3. A cushion assembly, comprising a rigid open frame, covering means extending along one face of said frame, flexure spring means extending between one pair of opposite sides of said frame and overlying said covering means, said flexure spring means comprising relatively long zigzag spring elements completely traversing said rigid frame and connected to said opposite sides of saidrigidframe and bowed outwardly from said rigidframe, a flexible frame surrounding. said flexure 'spn'ng'means and disposed outwardly of-said rigid-frame, relatively ments, and otherzigzag flexu're spring elements including sections extendinginwardly from an-loppositeside of-saidflexible frame and interconnected with-intermediate Spottions of said first mentioned flexure spring elements and reversely bent sections conforming to said first mentioned spring elements and secured to said rigid frame so that opposite marginal portions of the cushion assembly are reinforced.
4. A cushion assembly, comprising a rigid open frame,
' covering means extending across one face of said frame,
fiexure spring means extending between and interconnected with one pair of opposite sides of said frame and overlying said covering means, said flexure spring means including zigzag elements extending between and secured to said opposite sides of said rigid frame, a flexible frame surrounding said flexure spring means and secured thereto, and flexure spring means connecting another pair of opposite sides of said rigid frame with adjacent opposite sides of said flexible frame, said last mentioned tlexure spring means being inclined laterally outwardly from said rigid frame so as to resist side sway of said cushion assembly.
5. A cushion assembly, comprising a rigid frame, flexure spring means extending across and interconnected with one pair of opposite sides of said frame, said flexure spring means including one-piece zigzag spring elements connected to and bowed from said opposite sides outwardly of said frame to provide a hollow space between said flexure spring means and said frame, a flexible frame surrounding said spring means and disposed outwardly from said rigid frame, reinforcing zigzag spring elements overlying opposite end portions of each of said first mentioned spring elements, each of said reinforcing spring elements having one end connected to said flexible frame and another end connected with an intermediate portion of one of said first mentioned spring elements, each of the reinforcing zigzag spring elements at one end of said first mentioned spring elements including a first portion diverging from its associated first mentioned spring element and secured to said flexible frame and a. second portion superimposed on and substantially conforming with the end portion of its associated first mentioned spring element, and additional zigzag spring elements connected with another pair of opposite sides of said rigid frame and inclined laterally and outwardly therefrom and connected to adjacent opposite sides of said flexible frame for resisting side sway of the cushion assembly.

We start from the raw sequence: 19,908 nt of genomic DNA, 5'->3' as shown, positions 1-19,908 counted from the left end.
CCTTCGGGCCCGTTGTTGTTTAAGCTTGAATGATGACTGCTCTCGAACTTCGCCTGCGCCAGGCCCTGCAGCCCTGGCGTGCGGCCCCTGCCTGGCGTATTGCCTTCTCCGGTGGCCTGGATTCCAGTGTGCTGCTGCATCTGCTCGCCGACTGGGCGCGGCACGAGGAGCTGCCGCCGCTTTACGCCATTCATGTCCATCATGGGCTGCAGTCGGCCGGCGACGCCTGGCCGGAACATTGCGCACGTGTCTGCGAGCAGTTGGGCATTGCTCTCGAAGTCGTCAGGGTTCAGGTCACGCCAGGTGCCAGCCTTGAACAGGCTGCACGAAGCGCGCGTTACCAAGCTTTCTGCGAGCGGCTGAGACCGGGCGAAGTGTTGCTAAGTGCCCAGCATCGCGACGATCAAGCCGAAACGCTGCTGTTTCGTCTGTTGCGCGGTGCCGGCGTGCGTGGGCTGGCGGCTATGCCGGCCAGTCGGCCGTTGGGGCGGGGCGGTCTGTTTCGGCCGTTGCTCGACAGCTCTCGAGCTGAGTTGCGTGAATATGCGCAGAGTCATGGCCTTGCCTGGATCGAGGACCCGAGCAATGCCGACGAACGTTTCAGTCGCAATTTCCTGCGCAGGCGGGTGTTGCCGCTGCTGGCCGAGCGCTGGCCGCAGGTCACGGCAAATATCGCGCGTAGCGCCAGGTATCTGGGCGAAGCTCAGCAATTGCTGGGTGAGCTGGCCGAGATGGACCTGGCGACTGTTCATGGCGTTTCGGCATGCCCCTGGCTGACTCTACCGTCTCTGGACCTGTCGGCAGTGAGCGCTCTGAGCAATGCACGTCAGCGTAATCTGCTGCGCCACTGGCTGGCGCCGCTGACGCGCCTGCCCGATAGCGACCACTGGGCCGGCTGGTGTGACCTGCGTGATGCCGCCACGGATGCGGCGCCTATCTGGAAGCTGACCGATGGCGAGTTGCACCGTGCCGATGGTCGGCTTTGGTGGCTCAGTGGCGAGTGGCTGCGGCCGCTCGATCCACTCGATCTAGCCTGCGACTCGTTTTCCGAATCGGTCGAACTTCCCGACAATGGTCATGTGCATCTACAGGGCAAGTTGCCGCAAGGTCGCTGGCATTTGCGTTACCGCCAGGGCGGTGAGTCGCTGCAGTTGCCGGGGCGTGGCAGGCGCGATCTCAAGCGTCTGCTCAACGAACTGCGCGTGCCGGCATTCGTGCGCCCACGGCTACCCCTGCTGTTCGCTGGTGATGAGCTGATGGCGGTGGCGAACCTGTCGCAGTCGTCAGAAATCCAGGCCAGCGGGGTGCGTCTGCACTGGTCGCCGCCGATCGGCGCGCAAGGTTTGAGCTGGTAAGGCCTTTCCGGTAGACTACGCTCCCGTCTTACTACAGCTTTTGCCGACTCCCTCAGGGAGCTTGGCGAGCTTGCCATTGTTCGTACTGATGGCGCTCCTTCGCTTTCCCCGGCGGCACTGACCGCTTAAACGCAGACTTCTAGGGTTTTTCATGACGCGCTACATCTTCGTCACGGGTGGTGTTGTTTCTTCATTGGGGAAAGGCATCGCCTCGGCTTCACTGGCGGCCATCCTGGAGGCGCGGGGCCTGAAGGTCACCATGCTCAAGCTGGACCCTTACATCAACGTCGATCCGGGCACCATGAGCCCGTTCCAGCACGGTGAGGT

References Cited in the file of this patent UNITED STATES PATENTS 2,274,176 Widman Feb. 24, 1942 2,526,184 Williams et al. Oct. 17, 1 950 2,591,185 Neely Apr. 1. 1952 2,659,417 Handren Nov. 17, 1953 2,660,227 Laurie Nov. 24, 1953 2,669,292 Asaro et al. Feb. 16, 1954
|Cited Patent||Filing date||Publication date||Applicant||Title|
|US2274176 *||Sep 13, 1937||Feb 24, 1942||Murray Corp||Seat construction|
|US2526184 *||Sep 2, 1949||Oct 17, 1950||American Metal Prod||Seat and back frame and spring construction|
|US2591185 *||Apr 14, 1948||Apr 1, 1952||Universal Wire Spring Co||Wire spring structure|
|US2659417 *||Sep 5, 1950||Nov 17, 1953||No Sag Spring Co||Spring assembly for spring cushion construction|
|US2660227 *||Jun 18, 1949||Nov 24, 1953||American Metal Prod||Spring construction|
|US2669292 *||Sep 17, 1951||Feb 16, 1954||L A Young Spring & Wire Corp||Spring cushion assembly|
|Citing Patent||Filing date||Publication date||Applicant||Title|
|US3695689 *||Apr 22, 1970||Oct 3, 1972||American Seating Co||Vehicular safety chair|
|US4088367 *||Jun 20, 1977||May 9, 1978||Rohr Industries, Inc.||Vehicle seat assembly|
|US6142561 *||Apr 9, 1999||Nov 7, 2000||Daimlerchrysler Corporation||Removable seating unit having a pivoting seatback and a combination handle and item supporting device|
|US20130214583 *||Feb 20, 2013||Aug 22, 2013||Toyobo Co., Ltd.||Cushion pad for car seat|
|U.S. Classification||267/102, 297/452.52, 297/452.54, 297/243, 297/188.4|